Loosing too much minerals from the enamel means decaying.

So to prevent that you need to find a way to compensate the lost minerals. The most important one is the calcium. And when combined with fluoride it repairs the enamel with very strong fluorapatite that is hard for the acids to break. It is much stronger material than hydroxyapatite that the enamel is originally made of. Some professionals even say that area of the enamel that has been replaced by fluorapatite won’t ever get decay.

But even if you do use fluoride in some form you will get decay if you have poor oral hygiene and your eating habits are harmful to the teeth. The fluoride will only slow down the decaying process.

There are exceptions of course. There are individuals who neglect their teeth and never get a decay. They might not use fluoride toothpaste or they might not brush at all. I will emphasise that they are exceptions. Average Joe will get decay I’m afraid. I have already written about this on my previous post. I wrote that it is very rare for people to have good enough oral hygiene habits. It is about one in thousand patients who do not need my interference in looking after their teeth. So most of us need minerals (calcium and fluoride) to protect the teeth from our laziness and unhealthy lifestyle.

Fluoride we cannot get through our diet unless you eat fish with the bones but even then there is no localised effect on teeth. So we need it from somewhere else. And the fluoridated water is simply not enough as it passes through the mouth and does not provide long enough localised effect (so don’t use that as an excuse). That’s why we use the toothpaste.

Right Way of Eating Sweets (Thought You Might Want to Know)

You can eat sweets without getting decay. Us dental professionals are a living proof of that. You see we looooove to eat sweets but rarely get decay. I will tell you how we do it.

  1. If you buy pack of sweets eat them in one go and have xylitol chewing gum, slice of cheese or fluoride tablet once you are finished. If you eat one sweet every 10 minutes for the next two hours you will have an acid attack in you mouth for approx. 2 hours and 30 minutes. Or even worse example. If you take one sweet every 30 minutes for the full working day it means you have had an acid attack the whole time you were working. Acid attack means losing minerals. And I have already told you earlier what happens if you loose too much minerals which you certainly will do if you have 7-8 hour-long constant acid attack.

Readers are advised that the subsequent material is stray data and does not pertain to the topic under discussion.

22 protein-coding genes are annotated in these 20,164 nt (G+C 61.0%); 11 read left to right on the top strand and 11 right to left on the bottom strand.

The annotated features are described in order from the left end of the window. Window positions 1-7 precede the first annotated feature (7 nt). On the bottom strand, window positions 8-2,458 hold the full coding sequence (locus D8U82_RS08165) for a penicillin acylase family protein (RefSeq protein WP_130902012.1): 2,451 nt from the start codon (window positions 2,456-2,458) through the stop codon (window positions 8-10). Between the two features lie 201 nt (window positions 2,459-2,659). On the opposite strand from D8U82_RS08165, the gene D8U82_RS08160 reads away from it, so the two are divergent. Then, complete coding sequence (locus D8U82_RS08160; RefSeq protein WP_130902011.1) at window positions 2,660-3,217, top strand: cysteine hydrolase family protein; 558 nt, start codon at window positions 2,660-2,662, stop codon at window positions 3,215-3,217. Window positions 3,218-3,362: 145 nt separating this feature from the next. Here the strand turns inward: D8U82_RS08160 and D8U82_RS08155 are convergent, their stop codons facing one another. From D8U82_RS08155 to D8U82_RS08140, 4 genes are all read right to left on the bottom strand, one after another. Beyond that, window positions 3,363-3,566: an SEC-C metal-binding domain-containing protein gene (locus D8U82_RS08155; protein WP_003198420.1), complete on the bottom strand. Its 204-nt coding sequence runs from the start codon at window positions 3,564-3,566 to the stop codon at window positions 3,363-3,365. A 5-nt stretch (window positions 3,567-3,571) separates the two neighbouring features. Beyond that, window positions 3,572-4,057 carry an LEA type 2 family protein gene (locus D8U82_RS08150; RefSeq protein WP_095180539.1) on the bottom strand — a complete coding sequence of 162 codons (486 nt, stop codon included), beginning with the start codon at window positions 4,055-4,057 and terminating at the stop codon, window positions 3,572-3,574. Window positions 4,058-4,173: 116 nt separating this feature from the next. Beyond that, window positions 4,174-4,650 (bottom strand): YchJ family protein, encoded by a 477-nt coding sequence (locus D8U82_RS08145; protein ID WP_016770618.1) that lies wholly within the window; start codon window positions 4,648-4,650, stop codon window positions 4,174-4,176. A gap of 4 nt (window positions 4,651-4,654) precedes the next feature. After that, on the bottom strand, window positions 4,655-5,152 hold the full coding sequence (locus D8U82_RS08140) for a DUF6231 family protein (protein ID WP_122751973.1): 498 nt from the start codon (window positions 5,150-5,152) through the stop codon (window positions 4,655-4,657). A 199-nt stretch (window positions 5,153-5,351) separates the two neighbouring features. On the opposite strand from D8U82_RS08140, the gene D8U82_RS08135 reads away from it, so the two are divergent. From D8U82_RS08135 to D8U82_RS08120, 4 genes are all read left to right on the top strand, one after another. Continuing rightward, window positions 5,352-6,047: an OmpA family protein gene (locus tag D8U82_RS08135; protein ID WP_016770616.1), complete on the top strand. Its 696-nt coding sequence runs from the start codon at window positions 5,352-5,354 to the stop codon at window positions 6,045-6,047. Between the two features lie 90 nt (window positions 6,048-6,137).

2. Eat sweets as dessert. You get acid attack already because of eating and you can avoid getting an extra acid attack by eating the sweet in one go after a meal. Have xylitol chewing gum, slice of cheese or fluoride tablet once you are finished
  3. Whenever possible and if you stomach can take it, buy sweets that are sweetened by xylitol. Now people often blame the xylitol for the laxative effect of sugar-free sweets. But it is often not the xylitol that causes the upset stomach. It is the maltitol syrup. So seek products that are sweetened 100% by xylitol.

 

Please note: This post is directed to healthy adults. People whose saliva flow is impaired through illness or medication need more intensive fluoride treatment on their teeth.

Profit, Profit And More Profit

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Do you sometimes feel like screaming after something you read? I do.

I just read a very good article about a new ingredient in toothpaste that will save the teeth of many people. I must say I am normally sceptical about these kinds of releases in the field of dental hygiene products as it is not rocket science when it comes to keeping your teeth healthy. Really!

If you are a healthy individual and you

  1. brush your teeth twice a day with a fluoride toothpaste
  2. clean between the teeth most nights (no-one is perfect – apart from me as I do it meticulously every night)
  3. maintain healthy eating habits (eating 5-6 times per day including the snacks)
  4. don’t drink anything else than water/plain coffee/tea between the meals/snacks

Then you do not get decay. But having said that remember that your teeth won’t suffer from the odd relapse of the routine and good habits. Celebrations, night out, traveling normally mess up the routines and that’s fine. No worries. Your teeth won’t decay because of them as long as you get back to the routines again.

And because it is as simple as this I have found that the news of groundbreaking techniques/bristles in toothbrushes or breakthrough ingredients in toothpastes/mouthwashes are simply ways of marketing for the dental hygiene product manufacturers.